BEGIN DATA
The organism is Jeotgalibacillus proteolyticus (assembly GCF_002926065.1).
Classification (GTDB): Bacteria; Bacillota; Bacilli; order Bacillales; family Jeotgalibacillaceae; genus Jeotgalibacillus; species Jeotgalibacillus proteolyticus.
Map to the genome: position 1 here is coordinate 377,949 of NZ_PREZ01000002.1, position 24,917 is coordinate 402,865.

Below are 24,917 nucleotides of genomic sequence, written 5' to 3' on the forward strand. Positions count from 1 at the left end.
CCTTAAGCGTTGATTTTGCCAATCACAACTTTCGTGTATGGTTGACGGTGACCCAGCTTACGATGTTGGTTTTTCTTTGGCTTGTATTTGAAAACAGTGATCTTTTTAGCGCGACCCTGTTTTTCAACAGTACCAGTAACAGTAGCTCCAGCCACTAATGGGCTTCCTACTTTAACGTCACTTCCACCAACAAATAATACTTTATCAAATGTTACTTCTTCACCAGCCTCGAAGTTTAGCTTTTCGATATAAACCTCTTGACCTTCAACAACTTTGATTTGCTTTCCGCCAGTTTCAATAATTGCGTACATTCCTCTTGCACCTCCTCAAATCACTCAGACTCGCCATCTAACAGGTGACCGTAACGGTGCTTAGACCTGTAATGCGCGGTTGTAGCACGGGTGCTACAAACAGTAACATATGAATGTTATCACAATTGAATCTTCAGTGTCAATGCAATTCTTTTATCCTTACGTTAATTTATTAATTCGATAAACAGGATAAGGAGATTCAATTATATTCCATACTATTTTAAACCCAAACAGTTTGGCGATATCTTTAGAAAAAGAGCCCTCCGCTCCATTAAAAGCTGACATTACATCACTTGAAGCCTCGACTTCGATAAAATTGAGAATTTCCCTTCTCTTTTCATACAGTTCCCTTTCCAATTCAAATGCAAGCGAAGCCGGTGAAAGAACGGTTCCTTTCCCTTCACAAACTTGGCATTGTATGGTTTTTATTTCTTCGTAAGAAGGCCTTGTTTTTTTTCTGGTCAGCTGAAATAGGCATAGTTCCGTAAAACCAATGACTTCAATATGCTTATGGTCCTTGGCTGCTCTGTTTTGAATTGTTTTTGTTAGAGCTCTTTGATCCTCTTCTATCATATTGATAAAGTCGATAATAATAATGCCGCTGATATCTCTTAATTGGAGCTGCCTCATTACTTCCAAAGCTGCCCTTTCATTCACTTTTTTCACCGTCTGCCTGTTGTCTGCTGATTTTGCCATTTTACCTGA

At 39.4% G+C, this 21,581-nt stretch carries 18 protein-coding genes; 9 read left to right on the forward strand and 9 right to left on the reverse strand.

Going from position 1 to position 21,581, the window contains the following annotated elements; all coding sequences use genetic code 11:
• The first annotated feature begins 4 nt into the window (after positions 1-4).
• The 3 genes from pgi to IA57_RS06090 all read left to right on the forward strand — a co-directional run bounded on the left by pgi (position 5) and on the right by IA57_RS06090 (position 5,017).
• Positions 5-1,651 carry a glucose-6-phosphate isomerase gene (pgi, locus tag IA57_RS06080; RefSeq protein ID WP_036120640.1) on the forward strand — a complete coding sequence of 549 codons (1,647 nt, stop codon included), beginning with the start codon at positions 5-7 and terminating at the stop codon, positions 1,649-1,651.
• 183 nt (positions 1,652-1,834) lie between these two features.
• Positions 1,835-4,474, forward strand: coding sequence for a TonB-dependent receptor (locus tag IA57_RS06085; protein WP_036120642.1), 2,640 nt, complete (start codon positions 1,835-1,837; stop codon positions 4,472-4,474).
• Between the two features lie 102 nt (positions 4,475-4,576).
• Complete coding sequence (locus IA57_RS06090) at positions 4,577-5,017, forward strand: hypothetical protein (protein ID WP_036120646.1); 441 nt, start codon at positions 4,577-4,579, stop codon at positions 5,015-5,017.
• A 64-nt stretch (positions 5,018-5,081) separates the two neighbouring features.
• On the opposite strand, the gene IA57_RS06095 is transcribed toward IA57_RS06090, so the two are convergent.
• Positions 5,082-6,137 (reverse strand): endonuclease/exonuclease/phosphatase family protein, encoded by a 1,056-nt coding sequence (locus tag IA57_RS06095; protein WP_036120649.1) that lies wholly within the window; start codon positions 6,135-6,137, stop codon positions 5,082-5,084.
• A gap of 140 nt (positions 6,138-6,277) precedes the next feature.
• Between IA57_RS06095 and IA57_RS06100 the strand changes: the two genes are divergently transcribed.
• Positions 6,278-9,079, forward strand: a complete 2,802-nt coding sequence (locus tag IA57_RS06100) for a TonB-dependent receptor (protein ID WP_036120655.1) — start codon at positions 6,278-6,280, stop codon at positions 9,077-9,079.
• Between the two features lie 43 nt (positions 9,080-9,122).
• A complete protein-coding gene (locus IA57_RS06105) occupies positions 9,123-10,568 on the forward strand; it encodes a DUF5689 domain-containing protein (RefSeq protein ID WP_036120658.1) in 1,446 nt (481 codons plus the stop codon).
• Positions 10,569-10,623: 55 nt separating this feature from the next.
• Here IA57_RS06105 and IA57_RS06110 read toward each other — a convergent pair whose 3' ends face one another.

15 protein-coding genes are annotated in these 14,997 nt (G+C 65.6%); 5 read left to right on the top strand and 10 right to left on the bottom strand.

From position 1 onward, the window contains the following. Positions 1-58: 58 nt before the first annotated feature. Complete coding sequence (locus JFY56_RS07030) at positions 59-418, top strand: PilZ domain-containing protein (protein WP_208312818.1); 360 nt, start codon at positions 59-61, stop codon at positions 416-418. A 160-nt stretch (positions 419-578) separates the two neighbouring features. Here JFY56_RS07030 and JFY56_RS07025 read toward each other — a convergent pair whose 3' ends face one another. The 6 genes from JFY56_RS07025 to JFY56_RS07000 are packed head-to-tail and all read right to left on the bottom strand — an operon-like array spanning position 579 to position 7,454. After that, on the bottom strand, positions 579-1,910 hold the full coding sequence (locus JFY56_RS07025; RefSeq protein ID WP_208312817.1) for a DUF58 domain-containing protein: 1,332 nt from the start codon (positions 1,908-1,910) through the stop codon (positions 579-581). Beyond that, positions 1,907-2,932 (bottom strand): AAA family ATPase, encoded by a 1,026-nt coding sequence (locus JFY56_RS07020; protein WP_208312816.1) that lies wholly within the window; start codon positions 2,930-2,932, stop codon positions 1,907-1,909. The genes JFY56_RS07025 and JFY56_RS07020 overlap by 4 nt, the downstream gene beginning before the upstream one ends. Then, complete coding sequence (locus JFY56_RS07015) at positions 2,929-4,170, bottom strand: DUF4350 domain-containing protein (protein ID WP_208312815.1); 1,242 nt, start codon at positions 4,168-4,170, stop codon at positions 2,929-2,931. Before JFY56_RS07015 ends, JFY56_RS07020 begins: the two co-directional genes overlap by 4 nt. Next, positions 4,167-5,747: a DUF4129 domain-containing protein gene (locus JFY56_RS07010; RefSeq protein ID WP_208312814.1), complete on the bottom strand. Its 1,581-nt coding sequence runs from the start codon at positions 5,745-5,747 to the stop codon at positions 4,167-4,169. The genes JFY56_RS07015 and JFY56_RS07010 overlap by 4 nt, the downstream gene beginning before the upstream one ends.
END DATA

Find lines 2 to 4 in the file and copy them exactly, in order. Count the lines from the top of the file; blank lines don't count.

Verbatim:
Classification (GTDB): Bacteria; Bacillota; Bacilli; order Bacillales; family Jeotgalibacillaceae; genus Jeotgalibacillus; species Jeotgalibacillus proteolyticus.
Map to the genome: position 1 here is coordinate 377,949 of NZ_PREZ01000002.1, position 24,917 is coordinate 402,865.

Below are 24,917 nucleotides of genomic sequence, written 5' to 3' on the forward strand. Positions count from 1 at the left end.